Bulls media day tips off with answering the critics and doubters

The line of doubters has been growing.

Didn’t add enough this offseason, “continuity” was a questionable plan, the Eastern Conference is a minefield … pick a criticism and the Bulls have heard it the last few months.

So while NBA media day is usually a nice bonfire and some Kumbaya filling the fleeting summer sky, Monday’s was a bit different for the crew at the United Center.

That started with veteran DeMar DeRozan.

At age 33 and coming off arguably one of his best seasons in the NBA, DeRozan spent the last few months hearing the critics dissect his game and predicting the inevitable fading of it in Year 14.

Enough so that he fired back at it on social media recently.

“I mean at this point, I always find humor in it,” DeRozan said. “You always try to find reasons to be motivated. At this point, I have so many other motivational factors that it becomes laughable. I always use whatever I can take. It’s kind of like free energy. I indulge in it and just let them eat their words whenever they eat it.”

Then why reply and get caught up in it?

“Because it’s like, “God damn, what did I do to you all?’ ” DeRozan replied. “Because I know nobody understands and knows the amount of work that I put in. I know for a fact that most of the guys in our league don’t work like I do. Just me knowing that part of it, I already know what you’re putting up is BS.”

DeRozan wasn’t the only one with a chip on his shoulder, either.

Fellow All-Star Zach LaVine found himself still being asked about being a max contract player and the pressure that will come with that.

LaVine’s response was his usual company line.

“I put the highest expectations on myself more than anybody, and I keep developing my game like I have the last nine years of my career,” LaVine said. “I don’t think a contract is going to give me any extra motivation for it because I already have enough myself.”

Easy to say the eve before camp practices are scheduled to start. Let’s check back with LaVine come February and March, especially if this Bulls team is trying to find a foothold in a play-in spot and that five-year, $215-million extension has an even brighter spotlight shining on it.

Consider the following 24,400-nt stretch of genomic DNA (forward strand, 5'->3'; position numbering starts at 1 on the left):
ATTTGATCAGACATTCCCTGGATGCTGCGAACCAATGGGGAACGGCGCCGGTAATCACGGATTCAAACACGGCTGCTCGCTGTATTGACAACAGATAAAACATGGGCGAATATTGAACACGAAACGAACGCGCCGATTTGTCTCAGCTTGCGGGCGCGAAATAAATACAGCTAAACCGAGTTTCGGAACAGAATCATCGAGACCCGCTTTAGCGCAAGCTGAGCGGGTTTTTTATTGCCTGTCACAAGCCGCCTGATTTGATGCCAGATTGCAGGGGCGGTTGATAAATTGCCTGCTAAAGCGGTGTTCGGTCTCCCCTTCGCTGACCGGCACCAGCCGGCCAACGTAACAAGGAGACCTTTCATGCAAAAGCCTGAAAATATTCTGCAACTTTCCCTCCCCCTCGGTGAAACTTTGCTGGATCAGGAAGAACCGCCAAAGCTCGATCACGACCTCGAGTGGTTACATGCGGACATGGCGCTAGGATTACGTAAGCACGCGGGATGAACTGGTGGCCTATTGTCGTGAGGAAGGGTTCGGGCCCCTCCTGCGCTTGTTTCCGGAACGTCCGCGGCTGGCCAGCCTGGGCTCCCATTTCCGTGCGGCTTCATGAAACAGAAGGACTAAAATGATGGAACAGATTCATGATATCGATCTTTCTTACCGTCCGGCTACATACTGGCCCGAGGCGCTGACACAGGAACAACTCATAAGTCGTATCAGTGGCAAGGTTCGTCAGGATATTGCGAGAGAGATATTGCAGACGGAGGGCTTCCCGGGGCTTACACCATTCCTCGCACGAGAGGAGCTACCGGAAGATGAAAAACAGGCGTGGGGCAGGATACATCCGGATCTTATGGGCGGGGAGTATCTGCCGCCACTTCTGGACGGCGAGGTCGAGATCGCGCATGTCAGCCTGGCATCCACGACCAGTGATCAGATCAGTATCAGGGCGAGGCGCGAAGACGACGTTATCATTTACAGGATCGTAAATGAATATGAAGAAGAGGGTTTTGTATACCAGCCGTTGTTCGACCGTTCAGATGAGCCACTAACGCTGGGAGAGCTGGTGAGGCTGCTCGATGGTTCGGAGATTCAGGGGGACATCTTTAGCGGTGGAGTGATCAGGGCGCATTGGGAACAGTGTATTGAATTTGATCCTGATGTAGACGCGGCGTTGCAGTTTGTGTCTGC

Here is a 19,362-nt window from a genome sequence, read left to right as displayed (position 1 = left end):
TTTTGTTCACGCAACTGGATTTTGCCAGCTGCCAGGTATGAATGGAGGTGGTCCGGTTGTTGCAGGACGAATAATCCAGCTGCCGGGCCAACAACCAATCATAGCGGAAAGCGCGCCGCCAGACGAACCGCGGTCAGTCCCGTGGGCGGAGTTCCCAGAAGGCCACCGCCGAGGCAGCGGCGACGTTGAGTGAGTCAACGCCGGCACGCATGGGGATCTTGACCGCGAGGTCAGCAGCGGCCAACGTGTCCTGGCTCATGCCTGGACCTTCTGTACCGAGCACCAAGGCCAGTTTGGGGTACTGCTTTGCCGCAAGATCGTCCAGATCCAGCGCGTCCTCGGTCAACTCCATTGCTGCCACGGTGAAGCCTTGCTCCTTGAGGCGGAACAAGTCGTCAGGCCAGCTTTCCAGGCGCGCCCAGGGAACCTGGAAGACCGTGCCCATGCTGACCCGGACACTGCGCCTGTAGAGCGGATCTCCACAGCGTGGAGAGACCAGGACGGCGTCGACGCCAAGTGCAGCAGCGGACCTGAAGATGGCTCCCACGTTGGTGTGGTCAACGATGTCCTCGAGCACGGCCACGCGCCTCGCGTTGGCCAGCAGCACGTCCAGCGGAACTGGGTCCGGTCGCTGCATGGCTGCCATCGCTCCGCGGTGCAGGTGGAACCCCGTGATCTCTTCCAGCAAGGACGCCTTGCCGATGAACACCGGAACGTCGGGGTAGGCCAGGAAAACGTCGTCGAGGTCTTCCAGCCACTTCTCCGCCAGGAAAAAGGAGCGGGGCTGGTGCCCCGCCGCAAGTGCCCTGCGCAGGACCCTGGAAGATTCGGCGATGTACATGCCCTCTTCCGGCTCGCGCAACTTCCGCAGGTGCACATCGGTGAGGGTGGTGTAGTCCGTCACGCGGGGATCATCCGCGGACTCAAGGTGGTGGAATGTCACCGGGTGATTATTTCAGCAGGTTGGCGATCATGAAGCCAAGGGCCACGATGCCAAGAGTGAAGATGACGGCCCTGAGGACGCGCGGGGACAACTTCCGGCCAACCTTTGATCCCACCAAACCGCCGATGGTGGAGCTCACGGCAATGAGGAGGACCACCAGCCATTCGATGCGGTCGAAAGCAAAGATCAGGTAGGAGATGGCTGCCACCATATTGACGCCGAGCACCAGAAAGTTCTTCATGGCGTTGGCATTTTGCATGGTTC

That’s when LaVine’s West Coast cool will really be tested.

There is a desk, however, where the buck starts and stops.

Since executive vice president of basketball operations Arturas Karnisovas first sat in the chair prior to the 2020-21 season, Karnisovas has been showered in praise for the quick turnaround. But even feel-good has an expiration date in the Association.

Karnisovas isn’t even close to reaching that, but there are now reasonable questions about his plan in building this roster, starting with the decision to stay the course with the core group this offseason. A core group that finished 3-25 against teams .600 or better last season and was bounced from the playoffs in the first round.

Even with the East getting better, Karnisovas wasn’t about to start second-guessing his plan.

“I think we need time to see this group play together longer to have any type of conclusion because we liked what we saw in the first 20 games,” Karnisovas said, when asked about summer regrets. “I think this group needs a lot more time.

“The things we are going to focus on, because it’s a lot of talent on this team, is chemistry and team cohesion and relationships because we all understand talent wins games and relationships win championships. Everything we do in our building is thinking about winning.”

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